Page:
Beckett And The Cognitive Method: A Book Launch In 5 Objects, 3 Scholars, 1 Voice

Swati Joshi reports on the book launch of Marco Bernini’s Beckett and the Cognitive Method: Mind, Models, and Exploratory Narratives (Oxford University Press, 2021)


The Bishop’s Dining Room in Durham Castle provided the fitting apparatus for the senses of the guests at the book launch of Dr. Marco Bernini’s latest magnum opus, Beckett And the Cognitive Method: Mind, Models, and Exploratory Narratives (2021) on 26th May 2022. Here, the guests could see, touch, and listen about the objects that serve as inspirational models for Bernini’s exploration of Beckett’s narrative modelling. This book launch was funded by the Wellcome Trust, the Hearing The Voice project, and the Institute for Medical Humanities, Durham University.

Objects materialise stories, and stories are stored in objects in a way that each serves a purpose for the other as a model to understand the cognitive process of creation. The artist uses objects in his stories to understand the self in relation to them and the analyst uses objects as models to study the stories that narrate the different shades of “self”. The book launch introduced guests to various cognitive processes that were employed for the first time, not only to examine the shades of “self” represented in Beckett’s texts, but to study Beckett more as a “modeller” (Bernini 2021).

A display of the zoetrope, toy monkey, and magic lantern on a brown tablecloth. Framed pictures are displayed on red chairs.
Photo © Swati Joshi 2022

As a researcher who works on Samuel Beckett and care, I could relate with Bernini’s discussion on the role of Beckett’s narratives as tools for cognitive modelling. In my thesis, I am attempting to demonstrate models of artistic care that emerge in Beckett’s texts and the texts by writers including Sam Thompson, Maylis Besserie, Annabel Abbs that resurrect him as a character. For me, the opportunity to know more about the modelling through and within Beckett’s style of narration was one of the major attractions of the event. The other prominent reason was that, as a reviewer of his book, I wanted to know and see in-person the role played by the materiality of these objects (some of them bearing personal memories like the camera) in shaping the trajectory of Bernini’s research. So, I would like to sincerely thank Prof. Angela Woods, the director of the Institute of Medical Humanities, Durham University for inviting me to the launch.


A brown cylindrical zoetrope displayed on white and multicoloured tablecloths
Photo © Swati Joshi 2022

The book launch began with the discussion of the objects like the zoetrope (a 19th century cylindrical device known for producing optical illusion), the magic lantern, the geological chart, the soft toy monkey, , and their significance in learning more about Beckett’s models. For instance, Bernini draws parallels between the optical illusion produced by the zoetrope and Beckett’s portrayal of the illusion of the unity of self that is constantly evolving. A very fine example emerges from Beckett’s trilogy, Molloy (1955), Malone Dies (1956), and The Unnamable (1958), wherein the respective protagonists find themselves waking up in an unknown world. I would like to highlight Bernini’s argument of “going beyond continuity” (2021) as analogous to Knowlson’s reflection of Beckett’s works containing the continuous discontinuity in the preface to production notes of Beckett’s Happy Days (1961). Beckett’s famous trilogy and Company (1979) present to the readers a world of narratology wherein the narrating and the narrated self are the same. The self is created during the process of narration. Beckett’s characters are trapped within the confined spaces wherein they resist and struggle but also crave for companionship. The magic lantern helped Bernini understand how mental images become the introspective models engineered through and within the narratives of Samuel Beckett. The geological chart facilitated the study of what Bernini calls “geology of conscience” (2021). In this final chapter, Bernini studies how characters appear as the “prisoners of experience” (Bernini 2021) in Beckett’s works and how the mindscape of these characters could be mapped.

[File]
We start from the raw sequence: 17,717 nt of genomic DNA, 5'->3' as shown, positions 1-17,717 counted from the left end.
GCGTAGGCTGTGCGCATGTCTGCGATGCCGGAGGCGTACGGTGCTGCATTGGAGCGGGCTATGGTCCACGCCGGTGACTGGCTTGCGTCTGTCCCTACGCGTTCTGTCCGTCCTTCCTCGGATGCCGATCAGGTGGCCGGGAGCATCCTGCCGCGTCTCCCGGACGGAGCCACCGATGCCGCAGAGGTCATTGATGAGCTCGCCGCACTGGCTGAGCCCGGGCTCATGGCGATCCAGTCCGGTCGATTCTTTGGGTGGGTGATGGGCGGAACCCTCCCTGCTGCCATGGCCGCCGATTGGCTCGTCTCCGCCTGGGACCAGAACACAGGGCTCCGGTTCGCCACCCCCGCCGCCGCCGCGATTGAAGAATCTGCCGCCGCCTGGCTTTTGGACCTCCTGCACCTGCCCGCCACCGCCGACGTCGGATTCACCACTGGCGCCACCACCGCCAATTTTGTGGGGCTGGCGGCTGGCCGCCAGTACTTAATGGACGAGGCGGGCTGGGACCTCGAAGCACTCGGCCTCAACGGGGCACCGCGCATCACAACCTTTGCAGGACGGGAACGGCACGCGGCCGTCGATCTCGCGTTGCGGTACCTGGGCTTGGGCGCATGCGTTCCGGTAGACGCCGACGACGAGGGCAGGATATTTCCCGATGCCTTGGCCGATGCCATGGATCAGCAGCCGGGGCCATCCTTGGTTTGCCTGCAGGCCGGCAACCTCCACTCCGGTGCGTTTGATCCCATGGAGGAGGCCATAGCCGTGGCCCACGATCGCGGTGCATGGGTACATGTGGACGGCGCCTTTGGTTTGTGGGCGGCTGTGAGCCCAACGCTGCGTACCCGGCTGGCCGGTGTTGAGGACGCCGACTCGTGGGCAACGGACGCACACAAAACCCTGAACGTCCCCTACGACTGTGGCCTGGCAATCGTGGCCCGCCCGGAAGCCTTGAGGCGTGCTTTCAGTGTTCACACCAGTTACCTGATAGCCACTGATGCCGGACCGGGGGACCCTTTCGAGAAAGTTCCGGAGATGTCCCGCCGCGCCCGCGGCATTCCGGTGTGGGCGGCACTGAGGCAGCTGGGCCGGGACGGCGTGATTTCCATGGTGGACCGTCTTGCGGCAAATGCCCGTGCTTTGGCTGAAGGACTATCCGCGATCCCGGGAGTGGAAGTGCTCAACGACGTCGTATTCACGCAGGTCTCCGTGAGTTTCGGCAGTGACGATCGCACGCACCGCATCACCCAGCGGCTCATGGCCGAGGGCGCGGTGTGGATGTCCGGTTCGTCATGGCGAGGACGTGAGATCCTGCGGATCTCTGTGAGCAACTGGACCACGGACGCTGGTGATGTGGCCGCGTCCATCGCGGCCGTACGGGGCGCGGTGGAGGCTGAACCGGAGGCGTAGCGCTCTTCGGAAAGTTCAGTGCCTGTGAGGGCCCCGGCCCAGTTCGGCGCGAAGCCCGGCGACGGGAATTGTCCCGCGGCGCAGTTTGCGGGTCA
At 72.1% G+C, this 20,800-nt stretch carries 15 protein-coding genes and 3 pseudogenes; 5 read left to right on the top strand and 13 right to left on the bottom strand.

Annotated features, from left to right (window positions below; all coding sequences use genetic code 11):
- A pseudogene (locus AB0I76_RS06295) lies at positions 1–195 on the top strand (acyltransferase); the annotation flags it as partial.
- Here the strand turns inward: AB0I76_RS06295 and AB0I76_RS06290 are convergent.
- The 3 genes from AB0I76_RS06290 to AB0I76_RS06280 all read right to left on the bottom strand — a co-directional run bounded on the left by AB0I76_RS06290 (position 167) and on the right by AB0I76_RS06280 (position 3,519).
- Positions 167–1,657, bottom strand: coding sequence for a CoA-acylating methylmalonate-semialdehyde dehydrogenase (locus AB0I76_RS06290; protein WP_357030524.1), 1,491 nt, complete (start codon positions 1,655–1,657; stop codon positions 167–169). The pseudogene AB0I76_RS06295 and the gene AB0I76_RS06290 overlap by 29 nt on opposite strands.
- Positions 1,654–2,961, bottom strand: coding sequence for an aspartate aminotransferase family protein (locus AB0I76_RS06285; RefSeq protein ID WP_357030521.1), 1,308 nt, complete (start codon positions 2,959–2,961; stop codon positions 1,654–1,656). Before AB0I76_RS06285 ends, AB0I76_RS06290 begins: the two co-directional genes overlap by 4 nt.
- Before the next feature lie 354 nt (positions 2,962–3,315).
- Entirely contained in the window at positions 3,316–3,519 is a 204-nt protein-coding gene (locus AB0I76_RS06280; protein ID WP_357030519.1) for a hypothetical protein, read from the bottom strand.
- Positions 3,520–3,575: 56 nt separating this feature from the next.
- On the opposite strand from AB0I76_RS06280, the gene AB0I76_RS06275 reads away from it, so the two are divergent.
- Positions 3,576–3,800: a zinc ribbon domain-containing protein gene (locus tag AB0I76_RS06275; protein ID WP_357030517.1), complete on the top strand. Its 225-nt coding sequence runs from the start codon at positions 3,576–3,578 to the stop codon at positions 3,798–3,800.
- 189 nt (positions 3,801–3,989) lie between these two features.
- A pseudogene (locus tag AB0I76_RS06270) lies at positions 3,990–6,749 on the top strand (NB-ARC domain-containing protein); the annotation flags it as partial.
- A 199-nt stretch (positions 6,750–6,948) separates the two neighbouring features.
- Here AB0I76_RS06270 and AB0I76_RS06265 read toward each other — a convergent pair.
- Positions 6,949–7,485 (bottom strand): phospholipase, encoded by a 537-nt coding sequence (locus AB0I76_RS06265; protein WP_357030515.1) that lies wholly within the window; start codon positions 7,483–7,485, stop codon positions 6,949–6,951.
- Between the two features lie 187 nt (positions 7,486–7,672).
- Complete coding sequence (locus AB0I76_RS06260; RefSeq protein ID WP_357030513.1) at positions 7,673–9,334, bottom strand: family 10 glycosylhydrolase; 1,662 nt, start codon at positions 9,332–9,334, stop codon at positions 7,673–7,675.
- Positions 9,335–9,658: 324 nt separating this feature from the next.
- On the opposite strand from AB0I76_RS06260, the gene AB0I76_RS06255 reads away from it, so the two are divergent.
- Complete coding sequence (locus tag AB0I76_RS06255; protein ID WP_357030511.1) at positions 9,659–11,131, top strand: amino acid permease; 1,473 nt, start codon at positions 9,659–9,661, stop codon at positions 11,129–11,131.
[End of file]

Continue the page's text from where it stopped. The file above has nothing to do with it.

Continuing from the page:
Book cover of Beckett and the Cognitive Method

Bernini’s discussion of each object was followed by Peter Marniker’s reading of the excerpts from some of Beckett’s texts. Marinker’s voice seemed to resurrect the Beckettopia in the room, bringing the Beckettian experience of the uncertainty of self to life. The discussion and the reading were followed by the critical reflections of Prof. Ulrika Maude (University of Bristol), Prof. Michael Wheeler (University of Sterling), and Prof. Richard Walsh (University of York).

This book is a lighthouse for the researchers working in the Beckett studies, literature and cognitive sciences, and medical humanities who intend to explore how Samuel Beckett’s narratives could serve as models of nuanced interpretations. I will be employing Bernini’s arguments in my thesis as I investigate Beckett’s role as a modeller of artistic self-care, resisting the prescribed confined care in his texts.



Works cited
Bernini, Marco. 2021. Beckett and the Cognitive Method: Mind, Models, and Exploratory Narratives. New York: Oxford University Press.
Knowlson, James (ed). 1985. “Preface.” In Samuel Beckett, Happy Days. London: Faber and Faber, pp. 11-18.


About the author:
Swati Joshi is pursuing her doctoral studies in the medical humanities at the Indian Institute of Technology Gandhinagar. Her research has been published in Synapsis: A Health Humanities Journal, Sanglap, Victoriographies and Medical Humanities | BMJ.

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